In The News
In early August, carpenter Michael Forgione told his mother that he was heading out to go crabbing in the brackish waters of Chilmark Pond on Martha’s Vineyard. Carol Forgione, a 72-year-old nurse practitioner, wished him a good catch. “This is the pond,” she said on a recent visit. “This is the entrance that he went into. And then the public entrance is just down the road.”
Trees growing on up to 220 acres would be clear-cut for the $9.7 million project. Eight firing lanes would allow soldiers to train on a variety of weapons systems, including M249 automatic weapons and M240B machine guns. Copper bullets would be used.
JOINT BASE CAPE COD — Residents and environmental groups are calling on the Massachusetts National Guard to abandon its proposal for an eight-lane machine gun range at Camp Edwards, or to at least slow down the process so the public can get more information and offer further input. The comment period on the Guard’s environmental assessment of the proposed machine gun range and its draft finding of no significant impact ended Sept. 8.
The Association to Preserve Cape Cod has submitted written comments to the Massachusetts Army National Guard calling for a reevaluation of the plan to construct a machine gun range on the area of Joint Base Cape Cod designated as the Upper Cape Water Supply Reserve.
BOSTON — The Conservation Law Foundation is once again looking to the federal courts to protect Cape Cod waters from toxic nitrogen pollution. The environmental advocacy organization says it intends to sue the town of Barnstable and Willowbend Country Club in Mashpee for violating the federal Clean Water Act by discharging and adding pollutants into Lewis Bay and Popponesset Bay.
HYANNIS — Add drought to COVID-19, sharks and a faltering economy on the list of daunting issues affecting Cape Cod this summer. The Massachusetts Executive Office of Energy and Environmental Affairs declared the Cape to be under Level 1 mild drought conditions last month. A Level 1 drought condition is declared when rainfall has been below normal for between one and two months, river and stream flows decline, fire danger is elevated and gardens begin to wilt.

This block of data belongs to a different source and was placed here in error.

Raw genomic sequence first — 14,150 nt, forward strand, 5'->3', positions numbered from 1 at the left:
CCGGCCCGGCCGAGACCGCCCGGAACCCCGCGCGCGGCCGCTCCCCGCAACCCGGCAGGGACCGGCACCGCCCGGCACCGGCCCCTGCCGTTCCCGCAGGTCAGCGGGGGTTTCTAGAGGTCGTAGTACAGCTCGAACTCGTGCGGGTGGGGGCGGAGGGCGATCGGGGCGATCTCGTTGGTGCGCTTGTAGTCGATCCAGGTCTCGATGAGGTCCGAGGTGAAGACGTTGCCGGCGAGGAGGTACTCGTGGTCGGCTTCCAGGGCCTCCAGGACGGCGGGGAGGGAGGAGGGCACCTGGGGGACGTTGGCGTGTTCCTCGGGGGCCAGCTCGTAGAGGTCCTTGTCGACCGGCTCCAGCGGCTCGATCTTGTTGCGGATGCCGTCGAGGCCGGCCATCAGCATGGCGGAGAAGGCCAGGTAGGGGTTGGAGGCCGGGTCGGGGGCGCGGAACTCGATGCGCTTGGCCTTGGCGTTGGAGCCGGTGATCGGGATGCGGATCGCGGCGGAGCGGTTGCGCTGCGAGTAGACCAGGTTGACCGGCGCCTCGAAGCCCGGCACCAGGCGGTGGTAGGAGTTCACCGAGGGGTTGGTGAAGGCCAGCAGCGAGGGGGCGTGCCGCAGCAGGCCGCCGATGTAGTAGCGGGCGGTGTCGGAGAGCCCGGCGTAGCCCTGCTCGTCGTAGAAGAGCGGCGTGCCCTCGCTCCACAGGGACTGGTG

With summer well underway, higher temperatures coupled with nutrient overload in kettle ponds and lakes brings the dangerous return of cyanobacteria blooms, also known as blue-green algae. As of Tuesday, Aug. 4, the Association to Preserve Cape Cod (APCC) reported 10 of the ponds it monitors as having “high” levels of cyanobacteria and two water sources with “moderate” levels. None of those were on the Outer Cape.
Boston Globe: As temperatures rise, a ‘nightmare’ of toxic algae plagues the hidden gems of Cape Cod
BARNSTABLE — Fifteen years ago, when Sandra Bolton and her husband bought their three-bedroom Cape overlooking the serene waters of Shubael Pond, their view was like “heaven on Earth,” she said. Few summer days passed when they didn’t take a dip.
But in recent years they began to notice a guacamole-colored scum marring the previously clear waters. Last summer, just as temperatures were increasing and the pond beckoned, local officials banned swimming there after finding toxic algae blooms that can be harmful if ingested, inhaled, or touched.
It has been a busy season so far for APCC’s Cyanobacteria Monitoring Program.
With pond temperatures rising quickly in the transition from spring to summer, Association to Preserve Cape Cod this week confirmed the emergence of toxic cyanobacteria scums in five ponds across the Cape: Walkers and Cliff ponds in Brewster, Mares and Deep ponds in Falmouth, and Long Pond in Marstons Mills.
2 ponds in Barnstable closed to swimming as testing continues. Recent testing of approximately 70 of the Cape’s 996 ponds and lakes revealed the presence of toxic bacteria in a handful of them. These cyanobacteria are naturally occurring and produce toxins that can harm dogs and humans. Their proliferation is being aided by global warming and nutrient pollution by septic systems and stormwater runoff. Full Article
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We created an “In The News” archive page with APCC news mentions prior to 2019.